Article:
by the unforiated people-that the
poor had no place to keep their pigs,
and there was much to be got by a
smart pig on the publil highway. His
self-interest, and pity for the pig propri
etor, were both appealed to. He per
severed, however, patiently and long
--and succeede}.
Now we want such a pig apostle at
Canterburyr-some pide spried gen
erous and kindly ma ho will make
himself remotely beloved and remem
bored by such a osesade of uwpopula
rity against the rowdies at our gtes.
We wait for him, as New York waits
for her pig-apostle. Let us make ready
to give their advents a welcome.
g7 It is now said to be doubtfhl
whether Mr. Buchanan will go out at
Minister to England.
[From the New York Tribune.]
Washing Clothes with Steam.
We lately visited the wash-room of
the St. Nicholas Hotel for the purpose
of witnessing the operation of cleansing
dirty linen by steam; without rubbing
it to rags or wearing out the hands of
the washer-woman. The operation is
simple, and the result perfect. The
clothes are washed and dried ready for
the ironer in less than thirty minutes.
One man and three woman do all the
washing for this hotel, amounting to
from 3,000 to 5,000 pieces a day, and
their labor is not half as severe as that
of a woman who rubs the dirt out of two
or three dozen pieces upon her hands
or the wash-boards.
To enable our female friends to un
derstand how this great labor-saving is I
effected, we will describe the machine
and its operations so far as we have the
ability.
A strong wooden cylinder, four feet
diameter, and four and a half feet long,
is mounted on a frame, so as to be
driven by a band on one end of the shaft.
This shaft is hollow, with pipes so con
nected with it that hot or cold water,
or steam, can be introduced at the op
tion of the person in charge. The cyl
inder being half full of water, a door at
one end is opened, and 300 to 500 pieces
of clothing are thrown in, with a suit
able quantity of soap, and an alkaline
fluid which assists in dissolving the
dirt and bleach the fabric, so that'
clothes after being washed in this man
ner increase in whiteness without hay.
ing the texture injured.
When the cylinder is changed it is
put in motion by a small steam engine,
and made to revolve slowly, frst one
way a few revolutions and then the
other, by which the clothes are thrown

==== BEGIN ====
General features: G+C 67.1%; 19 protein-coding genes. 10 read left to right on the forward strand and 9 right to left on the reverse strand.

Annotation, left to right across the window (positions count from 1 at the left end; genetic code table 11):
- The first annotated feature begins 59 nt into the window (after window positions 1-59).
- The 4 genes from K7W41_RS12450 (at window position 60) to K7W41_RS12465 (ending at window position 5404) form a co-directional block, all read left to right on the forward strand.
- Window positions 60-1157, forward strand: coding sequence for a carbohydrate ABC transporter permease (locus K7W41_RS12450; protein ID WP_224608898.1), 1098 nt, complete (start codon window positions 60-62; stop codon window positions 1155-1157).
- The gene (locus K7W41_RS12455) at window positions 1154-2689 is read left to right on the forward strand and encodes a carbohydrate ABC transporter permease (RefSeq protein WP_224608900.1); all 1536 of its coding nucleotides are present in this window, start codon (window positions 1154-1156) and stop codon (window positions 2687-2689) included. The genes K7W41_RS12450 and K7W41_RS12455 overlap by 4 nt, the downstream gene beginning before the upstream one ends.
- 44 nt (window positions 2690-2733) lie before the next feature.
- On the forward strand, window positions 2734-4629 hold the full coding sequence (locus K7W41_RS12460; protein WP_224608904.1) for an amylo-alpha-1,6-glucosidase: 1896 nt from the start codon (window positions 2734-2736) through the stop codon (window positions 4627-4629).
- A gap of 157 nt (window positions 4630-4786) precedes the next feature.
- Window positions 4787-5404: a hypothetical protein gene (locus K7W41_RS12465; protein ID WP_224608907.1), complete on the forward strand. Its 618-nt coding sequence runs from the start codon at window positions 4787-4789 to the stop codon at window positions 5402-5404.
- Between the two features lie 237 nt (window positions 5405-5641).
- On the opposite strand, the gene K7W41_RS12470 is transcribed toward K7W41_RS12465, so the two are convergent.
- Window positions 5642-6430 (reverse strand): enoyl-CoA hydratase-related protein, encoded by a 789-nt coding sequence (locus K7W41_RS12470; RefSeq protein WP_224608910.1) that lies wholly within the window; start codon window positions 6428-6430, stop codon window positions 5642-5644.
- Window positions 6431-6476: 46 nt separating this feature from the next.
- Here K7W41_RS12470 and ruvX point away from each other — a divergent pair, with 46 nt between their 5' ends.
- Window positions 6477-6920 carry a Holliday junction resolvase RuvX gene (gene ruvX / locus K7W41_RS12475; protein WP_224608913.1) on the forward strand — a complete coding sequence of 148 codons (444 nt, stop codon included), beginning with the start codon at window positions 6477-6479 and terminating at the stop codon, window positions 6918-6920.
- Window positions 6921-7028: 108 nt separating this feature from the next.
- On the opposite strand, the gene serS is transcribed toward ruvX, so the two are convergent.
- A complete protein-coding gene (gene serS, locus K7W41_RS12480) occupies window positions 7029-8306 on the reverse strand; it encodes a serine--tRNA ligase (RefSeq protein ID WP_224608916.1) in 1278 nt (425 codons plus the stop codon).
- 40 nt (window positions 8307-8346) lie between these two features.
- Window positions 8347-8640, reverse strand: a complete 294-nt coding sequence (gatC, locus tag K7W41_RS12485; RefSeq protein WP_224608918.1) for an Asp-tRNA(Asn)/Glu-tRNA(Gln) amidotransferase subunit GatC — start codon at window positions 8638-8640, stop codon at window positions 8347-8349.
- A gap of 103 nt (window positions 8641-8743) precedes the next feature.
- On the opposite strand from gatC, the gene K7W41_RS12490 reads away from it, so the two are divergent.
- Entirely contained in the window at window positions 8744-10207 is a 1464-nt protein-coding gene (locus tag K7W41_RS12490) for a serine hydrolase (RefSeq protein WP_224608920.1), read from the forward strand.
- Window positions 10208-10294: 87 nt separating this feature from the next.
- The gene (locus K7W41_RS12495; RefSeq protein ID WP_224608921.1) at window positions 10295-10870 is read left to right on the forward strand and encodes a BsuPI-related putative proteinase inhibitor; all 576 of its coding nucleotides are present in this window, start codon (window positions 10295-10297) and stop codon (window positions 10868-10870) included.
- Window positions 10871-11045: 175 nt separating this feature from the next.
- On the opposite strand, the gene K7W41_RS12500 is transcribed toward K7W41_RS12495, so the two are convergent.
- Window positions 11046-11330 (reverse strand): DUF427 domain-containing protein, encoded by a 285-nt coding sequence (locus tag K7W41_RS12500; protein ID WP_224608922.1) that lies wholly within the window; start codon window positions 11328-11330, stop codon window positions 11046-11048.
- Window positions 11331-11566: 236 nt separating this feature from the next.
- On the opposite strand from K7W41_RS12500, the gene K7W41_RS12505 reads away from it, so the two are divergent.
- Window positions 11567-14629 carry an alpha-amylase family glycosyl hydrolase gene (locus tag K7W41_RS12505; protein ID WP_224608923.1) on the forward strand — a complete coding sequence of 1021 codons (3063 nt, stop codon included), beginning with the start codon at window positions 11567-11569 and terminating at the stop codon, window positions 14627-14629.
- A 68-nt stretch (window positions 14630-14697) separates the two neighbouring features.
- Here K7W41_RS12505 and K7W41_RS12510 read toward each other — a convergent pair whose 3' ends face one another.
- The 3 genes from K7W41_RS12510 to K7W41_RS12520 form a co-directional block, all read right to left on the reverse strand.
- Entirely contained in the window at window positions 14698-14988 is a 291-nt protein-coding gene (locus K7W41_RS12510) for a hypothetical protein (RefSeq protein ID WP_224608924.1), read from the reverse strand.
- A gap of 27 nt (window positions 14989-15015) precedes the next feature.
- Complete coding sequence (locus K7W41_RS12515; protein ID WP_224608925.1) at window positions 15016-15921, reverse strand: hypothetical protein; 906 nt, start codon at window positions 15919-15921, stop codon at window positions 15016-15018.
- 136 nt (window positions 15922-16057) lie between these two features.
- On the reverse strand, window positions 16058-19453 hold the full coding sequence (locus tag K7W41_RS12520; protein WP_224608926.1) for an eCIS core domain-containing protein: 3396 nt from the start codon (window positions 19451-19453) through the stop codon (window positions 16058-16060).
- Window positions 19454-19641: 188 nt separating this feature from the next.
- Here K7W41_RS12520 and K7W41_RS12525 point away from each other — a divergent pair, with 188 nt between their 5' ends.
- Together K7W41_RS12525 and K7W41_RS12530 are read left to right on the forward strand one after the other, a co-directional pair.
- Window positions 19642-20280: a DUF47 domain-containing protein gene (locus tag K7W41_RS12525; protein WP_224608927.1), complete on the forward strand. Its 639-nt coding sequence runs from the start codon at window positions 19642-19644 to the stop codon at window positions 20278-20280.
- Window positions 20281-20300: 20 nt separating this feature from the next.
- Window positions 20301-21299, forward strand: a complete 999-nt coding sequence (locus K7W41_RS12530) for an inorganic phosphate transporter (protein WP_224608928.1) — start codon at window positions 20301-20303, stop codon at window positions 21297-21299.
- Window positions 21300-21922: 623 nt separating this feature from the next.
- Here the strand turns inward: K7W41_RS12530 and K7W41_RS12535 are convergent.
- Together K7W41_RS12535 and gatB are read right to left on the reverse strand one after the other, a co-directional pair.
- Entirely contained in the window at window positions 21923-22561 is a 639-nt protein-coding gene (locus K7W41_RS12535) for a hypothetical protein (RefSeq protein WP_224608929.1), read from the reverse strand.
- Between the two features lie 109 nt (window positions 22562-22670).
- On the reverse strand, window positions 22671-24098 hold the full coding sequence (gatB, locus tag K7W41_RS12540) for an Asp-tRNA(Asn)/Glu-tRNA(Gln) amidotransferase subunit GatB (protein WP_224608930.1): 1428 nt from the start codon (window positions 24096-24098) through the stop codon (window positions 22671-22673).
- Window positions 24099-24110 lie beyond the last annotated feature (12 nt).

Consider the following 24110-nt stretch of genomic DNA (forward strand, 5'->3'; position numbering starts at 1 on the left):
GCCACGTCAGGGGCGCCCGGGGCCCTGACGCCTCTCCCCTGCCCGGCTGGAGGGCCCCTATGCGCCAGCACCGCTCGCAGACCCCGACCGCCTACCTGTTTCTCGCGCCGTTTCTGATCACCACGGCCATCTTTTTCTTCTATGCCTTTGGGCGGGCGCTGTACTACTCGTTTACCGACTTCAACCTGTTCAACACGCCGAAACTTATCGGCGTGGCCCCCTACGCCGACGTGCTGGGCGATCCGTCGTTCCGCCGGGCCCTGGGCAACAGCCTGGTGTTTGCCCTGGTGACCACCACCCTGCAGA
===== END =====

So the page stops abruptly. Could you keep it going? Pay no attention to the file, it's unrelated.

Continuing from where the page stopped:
from side to side, in and out and rirough'
the water. During this operatibn the
steam is let in through a double-mouth
pipe-somewhat in this shape-X--
which has one mouth in and one mouth
out of water; the steam entering the
water through the immersed end and
escaping through the other, by which
means it is made to pass through the
clothes, completely cleansing them ihb
fifteen or twenty minutes. The-steam
is now cut off, and the hot water drawn
through the waste pipe, and then cold
water introduced, which rinses the ar
ticles in a few more turns of the cylin.
der. They are now suffered to drain
until the operator is ready to take them
out, when they are'put into the drying
machine, which runs like a mill-stone,
and its operation may be understood
by supposing that mill-stone to be a
shallow tub, with wire net-work sides,
against which the clothes being placed
it is put in rapid motion, the air passing
in a strong current into the top and
bottom of the tub and out of the sides
carries all the moisture with it into the
outside case, from whence it runs away.
The length of time requisite to dry the
clothes, depends upon the rapidity of
the revolving tub. If it should run
3000 revolutions a minute, five to seven
minutes would be quite sufficient.
When there is not sufficient steam to
run the dryer with that speed, it re
quires double that. In washing and
drying there is nothing to injure the
fabric. Ladies' caps and laces are put
up in netting bags and are not rubbed
by hand or machine to chafe or tear
them in the least, but are cleansed
most perfectly.
It can readily be imagined what a
long line of wash tubs would be re
quired to wash 5,000 pieces a day, and
what a big clothes-yard to dry them